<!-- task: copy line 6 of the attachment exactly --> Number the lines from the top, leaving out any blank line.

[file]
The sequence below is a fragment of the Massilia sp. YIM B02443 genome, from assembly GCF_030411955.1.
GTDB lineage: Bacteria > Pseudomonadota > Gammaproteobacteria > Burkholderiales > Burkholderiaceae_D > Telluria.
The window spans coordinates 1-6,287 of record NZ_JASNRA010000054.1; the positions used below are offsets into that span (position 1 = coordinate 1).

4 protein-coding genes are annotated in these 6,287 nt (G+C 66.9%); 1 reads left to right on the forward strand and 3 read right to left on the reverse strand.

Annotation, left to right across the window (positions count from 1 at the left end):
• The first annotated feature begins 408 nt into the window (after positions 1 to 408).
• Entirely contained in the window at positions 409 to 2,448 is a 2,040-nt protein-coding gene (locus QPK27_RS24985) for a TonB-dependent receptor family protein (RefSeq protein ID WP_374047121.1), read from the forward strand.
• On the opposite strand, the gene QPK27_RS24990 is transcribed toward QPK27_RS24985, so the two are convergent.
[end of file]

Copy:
• The first annotated feature begins 408 nt into the window (after positions 1 to 408).